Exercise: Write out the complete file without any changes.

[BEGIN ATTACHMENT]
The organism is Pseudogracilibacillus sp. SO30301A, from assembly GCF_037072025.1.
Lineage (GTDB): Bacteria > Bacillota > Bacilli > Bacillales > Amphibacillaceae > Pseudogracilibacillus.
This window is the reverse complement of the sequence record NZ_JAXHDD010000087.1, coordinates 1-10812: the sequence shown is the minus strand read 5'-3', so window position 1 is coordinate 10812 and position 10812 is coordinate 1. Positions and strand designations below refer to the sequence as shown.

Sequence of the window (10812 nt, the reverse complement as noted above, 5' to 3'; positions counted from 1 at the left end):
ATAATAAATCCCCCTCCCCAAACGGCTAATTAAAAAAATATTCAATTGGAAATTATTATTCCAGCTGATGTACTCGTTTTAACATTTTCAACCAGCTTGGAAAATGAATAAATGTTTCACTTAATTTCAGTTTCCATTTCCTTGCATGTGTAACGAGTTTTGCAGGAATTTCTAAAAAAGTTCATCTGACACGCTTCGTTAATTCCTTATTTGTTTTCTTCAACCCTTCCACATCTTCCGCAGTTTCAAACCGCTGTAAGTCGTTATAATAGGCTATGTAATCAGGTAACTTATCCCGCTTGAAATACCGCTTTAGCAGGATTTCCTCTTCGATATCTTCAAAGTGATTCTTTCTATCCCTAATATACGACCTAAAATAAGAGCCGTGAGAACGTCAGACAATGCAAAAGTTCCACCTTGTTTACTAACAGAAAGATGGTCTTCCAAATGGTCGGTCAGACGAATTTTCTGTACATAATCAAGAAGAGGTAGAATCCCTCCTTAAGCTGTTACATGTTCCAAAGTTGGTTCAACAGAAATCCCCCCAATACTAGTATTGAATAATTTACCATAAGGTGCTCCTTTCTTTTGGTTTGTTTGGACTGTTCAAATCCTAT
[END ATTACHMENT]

The organism is Pseudogracilibacillus sp. SO30301A, from assembly GCF_037072025.1.
Lineage (GTDB): Bacteria > Bacillota > Bacilli > Bacillales > Amphibacillaceae > Pseudogracilibacillus.
This window is the reverse complement of the sequence record NZ_JAXHDD010000087.1, coordinates 1-10812: the sequence shown is the minus strand read 5'-3', so window position 1 is coordinate 10812 and position 10812 is coordinate 1. Positions and strand designations below refer to the sequence as shown.

Sequence of the window (10812 nt, the reverse complement as noted above, 5' to 3'; positions counted from 1 at the left end):
ATAATAAATCCCCCTCCCCAAACGGCTAATTAAAAAAATATTCAATTGGAAATTATTATTCCAGCTGATGTACTCGTTTTAACATTTTCAACCAGCTTGGAAAATGAATAAATGTTTCACTTAATTTCAGTTTCCATTTCCTTGCATGTGTAACGAGTTTTGCAGGAATTTCTAAAAAAGTTCATCTGACACGCTTCGTTAATTCCTTATTTGTTTTCTTCAACCCTTCCACATCTTCCGCAGTTTCAAACCGCTGTAAGTCGTTATAATAGGCTATGTAATCAGGTAACTTATCCCGCTTGAAATACCGCTTTAGCAGGATTTCCTCTTCGATATCTTCAAAGTGATTCTTTCTATCCCTAATATACGACCTAAAATAAGAGCCGTGAGAACGTCAGACAATGCAAAAGTTCCACCTTGTTTACTAACAGAAAGATGGTCTTCCAAATGGTCGGTCAGACGAATTTTCTGTACATAATCAAGAAGAGGTAGAATCCCTCCTTAAGCTGTTACATGTTCCAAAGTTGGTTCAACAGAAATCCCCCCAATACTAGTATTGAATAATTTACCATAAGGTGCTCCTTTCTTTTGGTTTGTTTGGACTGTTCAAATCCTAT